Springfield, MO

Log in Subscribe

Early news interest shapes Morris James' career

Posted online

by Melissa Wilson

SBJ Staff

Pressing his nose against a window and peering in at what's going on inside actually paid off on at least two occasions for KTTS news director Morris James. James got his first job as a part-time reporter for KTXR when he was 14 years old by hanging around the station until someone gave him some work.

"I used to press my nose against the window, and one day an opportunity came up for me to work part-time there (KTXR). I worked at KWTO when I was in high school, also," James said.

A teenage fascination with fire trucks, ambulances and police cars drove James to work as an emergency medical technician in high school as well.

"When I was 15 I worked for a company called AAA Ambulance, which was another place I just kind of hung out at until one day they hired me. I always kept my hand in that; kept an active EMT license," James said.

After graduating from Parkview High School, James briefly attended Southwest Missouri State University and then moved to Neosho to work for KBTN as a deejay. When he was 18, he landed a full-time reporter position at KTTS. Three years later, in 1974, he was named news director.

James' previous interest in traffic accidents and emergency respons intensified as the KTTS Go Patrol was launched in the '70s.

"In the early days of KTTS, we had police officers doing our traffic reports. It was called Officer Mic, short for microphone," James said. "We started looking at the idea of putting someone out in a mobile unit, traveling around the city and watching for traffic problems. We also looked at it as a money-making venture by selling the traffic reports," he added.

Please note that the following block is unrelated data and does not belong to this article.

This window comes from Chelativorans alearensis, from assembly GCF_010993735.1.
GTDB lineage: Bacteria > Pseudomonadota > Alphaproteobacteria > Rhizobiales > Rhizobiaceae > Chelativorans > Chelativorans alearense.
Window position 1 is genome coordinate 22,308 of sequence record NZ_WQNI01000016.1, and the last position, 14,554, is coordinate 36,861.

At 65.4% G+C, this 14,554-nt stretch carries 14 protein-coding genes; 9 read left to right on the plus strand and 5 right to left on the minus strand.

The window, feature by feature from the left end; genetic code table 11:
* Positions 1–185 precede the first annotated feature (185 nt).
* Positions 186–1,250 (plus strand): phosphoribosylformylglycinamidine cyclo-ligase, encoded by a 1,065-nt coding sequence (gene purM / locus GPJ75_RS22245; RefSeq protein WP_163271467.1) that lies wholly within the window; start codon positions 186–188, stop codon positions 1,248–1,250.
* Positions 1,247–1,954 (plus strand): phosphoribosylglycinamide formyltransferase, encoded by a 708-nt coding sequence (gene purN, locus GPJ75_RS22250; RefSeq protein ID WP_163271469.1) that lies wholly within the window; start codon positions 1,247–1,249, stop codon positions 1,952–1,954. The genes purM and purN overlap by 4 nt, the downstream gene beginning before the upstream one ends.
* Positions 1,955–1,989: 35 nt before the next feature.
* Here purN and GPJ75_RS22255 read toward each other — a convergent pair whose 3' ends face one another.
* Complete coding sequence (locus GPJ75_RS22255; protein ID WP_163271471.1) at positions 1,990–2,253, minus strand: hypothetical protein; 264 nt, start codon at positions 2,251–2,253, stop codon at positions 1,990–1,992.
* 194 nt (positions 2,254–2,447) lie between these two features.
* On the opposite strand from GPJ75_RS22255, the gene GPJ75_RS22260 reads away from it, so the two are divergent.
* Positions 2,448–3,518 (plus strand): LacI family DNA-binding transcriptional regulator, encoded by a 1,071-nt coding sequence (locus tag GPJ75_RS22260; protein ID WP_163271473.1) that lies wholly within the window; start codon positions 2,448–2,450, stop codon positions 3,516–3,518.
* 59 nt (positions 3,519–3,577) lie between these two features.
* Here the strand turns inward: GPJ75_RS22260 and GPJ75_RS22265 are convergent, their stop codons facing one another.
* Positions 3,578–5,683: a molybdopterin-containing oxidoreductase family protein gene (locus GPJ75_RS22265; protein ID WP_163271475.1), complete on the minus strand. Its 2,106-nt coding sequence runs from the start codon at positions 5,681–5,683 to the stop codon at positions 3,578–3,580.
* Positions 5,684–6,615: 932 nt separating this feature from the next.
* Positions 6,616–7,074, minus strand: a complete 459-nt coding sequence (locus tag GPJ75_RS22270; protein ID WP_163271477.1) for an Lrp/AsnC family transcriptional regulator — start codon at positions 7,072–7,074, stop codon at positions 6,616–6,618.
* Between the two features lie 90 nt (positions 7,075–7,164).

He credited KTTS program director Don Paul with coming up with the Go Patrol name.

"Don came to me and said, 'I've got this great idea: Let's call it the Go Patrol.' That was probably '74 or '75," James said.

Other radio stations within the Great Empire Broadcasting group follow a similar news format to that of KTTS, although James said traffic coverage is airborne in larger cities. In 1983, James left KTTS to work in television, but did not find the visual medium to his taste.

"I had a very short stint in television as an assignment editor at KY3. The happiest day of my life was the day I got fired," James said.

James then returned to Great Empire Broadcasting, the parent company of KTTS, and several other radio stations across the country. Great Empire recently sold all its assets to Journal Broadcast Group, which will take possession of KTTS and the other stations Jan. 18.

James worked as news director for a Denver radio station until 1987, when his career took another turn.

He left Great Empire to start his own Denver-based company called the News-Plus Network, which provided local news and traffic reports to Denver radio stations and its one television news station at that time.

"We were kind of a supplement to news operations. We provided sound and news conferences, traffic reports; it was kind of a multi-faceted operation," James said.